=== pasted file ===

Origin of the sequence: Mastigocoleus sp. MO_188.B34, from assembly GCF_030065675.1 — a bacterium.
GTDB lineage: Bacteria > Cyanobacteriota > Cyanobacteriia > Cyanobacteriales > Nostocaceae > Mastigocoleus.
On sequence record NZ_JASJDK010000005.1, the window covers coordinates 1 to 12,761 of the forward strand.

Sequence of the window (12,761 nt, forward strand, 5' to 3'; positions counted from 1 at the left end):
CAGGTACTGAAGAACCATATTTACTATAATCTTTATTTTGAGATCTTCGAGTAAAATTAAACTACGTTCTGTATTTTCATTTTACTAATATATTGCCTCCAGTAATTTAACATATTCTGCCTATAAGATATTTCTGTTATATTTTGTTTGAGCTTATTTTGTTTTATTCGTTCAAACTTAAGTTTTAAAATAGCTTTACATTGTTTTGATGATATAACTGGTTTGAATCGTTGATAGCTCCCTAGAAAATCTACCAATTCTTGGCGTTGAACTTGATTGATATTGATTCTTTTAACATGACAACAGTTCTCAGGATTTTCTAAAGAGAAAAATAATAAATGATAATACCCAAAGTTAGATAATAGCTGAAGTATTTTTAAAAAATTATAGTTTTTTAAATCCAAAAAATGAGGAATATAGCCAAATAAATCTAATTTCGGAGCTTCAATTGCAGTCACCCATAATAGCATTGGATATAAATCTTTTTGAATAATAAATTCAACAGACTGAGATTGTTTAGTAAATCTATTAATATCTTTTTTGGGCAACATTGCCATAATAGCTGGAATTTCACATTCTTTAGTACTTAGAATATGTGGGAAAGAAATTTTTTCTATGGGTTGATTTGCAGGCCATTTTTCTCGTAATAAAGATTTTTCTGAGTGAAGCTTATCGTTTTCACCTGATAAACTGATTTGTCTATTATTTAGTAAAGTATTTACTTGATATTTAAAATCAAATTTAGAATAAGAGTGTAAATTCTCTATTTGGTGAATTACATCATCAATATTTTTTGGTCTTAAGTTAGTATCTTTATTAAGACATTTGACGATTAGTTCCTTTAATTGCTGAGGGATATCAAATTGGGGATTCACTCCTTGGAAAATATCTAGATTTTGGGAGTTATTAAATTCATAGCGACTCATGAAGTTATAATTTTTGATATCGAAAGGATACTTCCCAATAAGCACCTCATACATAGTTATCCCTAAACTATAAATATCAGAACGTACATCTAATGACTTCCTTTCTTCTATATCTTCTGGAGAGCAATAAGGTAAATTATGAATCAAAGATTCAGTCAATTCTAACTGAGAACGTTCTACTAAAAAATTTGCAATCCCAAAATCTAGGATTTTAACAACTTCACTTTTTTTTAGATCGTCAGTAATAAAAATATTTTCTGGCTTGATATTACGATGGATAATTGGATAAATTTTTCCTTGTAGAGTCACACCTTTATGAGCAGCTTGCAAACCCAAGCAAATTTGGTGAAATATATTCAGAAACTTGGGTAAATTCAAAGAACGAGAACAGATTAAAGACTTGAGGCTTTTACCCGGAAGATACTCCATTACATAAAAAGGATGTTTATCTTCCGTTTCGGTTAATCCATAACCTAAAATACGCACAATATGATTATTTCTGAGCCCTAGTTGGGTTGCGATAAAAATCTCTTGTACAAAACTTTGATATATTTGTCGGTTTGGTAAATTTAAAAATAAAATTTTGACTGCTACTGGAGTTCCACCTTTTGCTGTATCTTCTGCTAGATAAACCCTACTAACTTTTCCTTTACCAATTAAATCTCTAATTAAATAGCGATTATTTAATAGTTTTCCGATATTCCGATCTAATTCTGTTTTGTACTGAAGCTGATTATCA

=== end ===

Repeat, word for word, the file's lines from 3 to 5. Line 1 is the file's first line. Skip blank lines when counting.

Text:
On sequence record NZ_JASJDK010000005.1, the window covers coordinates 1 to 12,761 of the forward strand.

Sequence of the window (12,761 nt, forward strand, 5' to 3'; positions counted from 1 at the left end):
CAGGTACTGAAGAACCATATTTACTATAATCTTTATTTTGAGATCTTCGAGTAAAATTAAACTACGTTCTGTATTTTCATTTTACTAATATATTGCCTCCAGTAATTTAACATATTCTGCCTATAAGATATTTCTGTTATATTTTGTTTGAGCTTATTTTGTTTTATTCGTTCAAACTTAAGTTTTAAAATAGCTTTACATTGTTTTGATGATATAACTGGTTTGAATCGTTGATAGCTCCCTAGAAAATCTACCAATTCTTGGCGTTGAACTTGATTGATATTGATTCTTTTAACATGACAACAGTTCTCAGGATTTTCTAAAGAGAAAAATAATAAATGATAATACCCAAAGTTAGATAATAGCTGAAGTATTTTTAAAAAATTATAGTTTTTTAAATCCAAAAAATGAGGAATATAGCCAAATAAATCTAATTTCGGAGCTTCAATTGCAGTCACCCATAATAGCATTGGATATAAATCTTTTTGAATAATAAATTCAACAGACTGAGATTGTTTAGTAAATCTATTAATATCTTTTTTGGGCAACATTGCCATAATAGCTGGAATTTCACATTCTTTAGTACTTAGAATATGTGGGAAAGAAATTTTTTCTATGGGTTGATTTGCAGGCCATTTTTCTCGTAATAAAGATTTTTCTGAGTGAAGCTTATCGTTTTCACCTGATAAACTGATTTGTCTATTATTTAGTAAAGTATTTACTTGATATTTAAAATCAAATTTAGAATAAGAGTGTAAATTCTCTATTTGGTGAATTACATCATCAATATTTTTTGGTCTTAAGTTAGTATCTTTATTAAGACATTTGACGATTAGTTCCTTTAATTGCTGAGGGATATCAAATTGGGGATTCACTCCTTGGAAAATATCTAGATTTTGGGAGTTATTAAATTCATAGCGACTCATGAAGTTATAATTTTTGATATCGAAAGGATACTTCCCAATAAGCACCTCATACATAGTTATCCCTAAACTATAAATATCAGAACGTACATCTAATGACTTCCTTTCTTCTATATCTTCTGGAGAGCAATAAGGTAAATTATGAATCAAAGATTCAGTCAATTCTAACTGAGAACGTTCTACTAAAAAATTTGCAATCCCAAAATCTAGGATTTTAACAACTTCACTTTTTTTTAGATCGTCAGTAATAAAAATATTTTCTGGCTTGATATTACGATGGATAATTGGATAAATTTTTCCTTGTAGAGTCACACCTTTATGAGCAGCTTGCAAACCCAAGCAAATTTGGTGAAATATATTCAGAAACTTGGGTAAATTCAAAGAACGAGAACAGATTAAAGACTTGAGGCTTTTACCCGGAAGATACTCCATTACATAAAAAGGATGTTTATCTTCCGTTTCGGTTAATCCATAACCTAAAATACGCACAATATGATTATTTCTGAGCCCTAGTTGGGTTGCGATAAAAATCTCTTGTACAAAACTTTGATATATTTGTCGGTTTGGTAAATTTAAAAATAAAATTTTGACTGCTACTGGAGTTCCACCTTTTGCTGTATCTTCTGCTAGATAAACCCTACTAACTTTTCCTTTACCAATTAAATCTCTAATTAAATAGCGATTATTTAATAGTTTTCCGATATTCCGATCTAATTCTGTTTTGTACTGAAGCTGATTATCA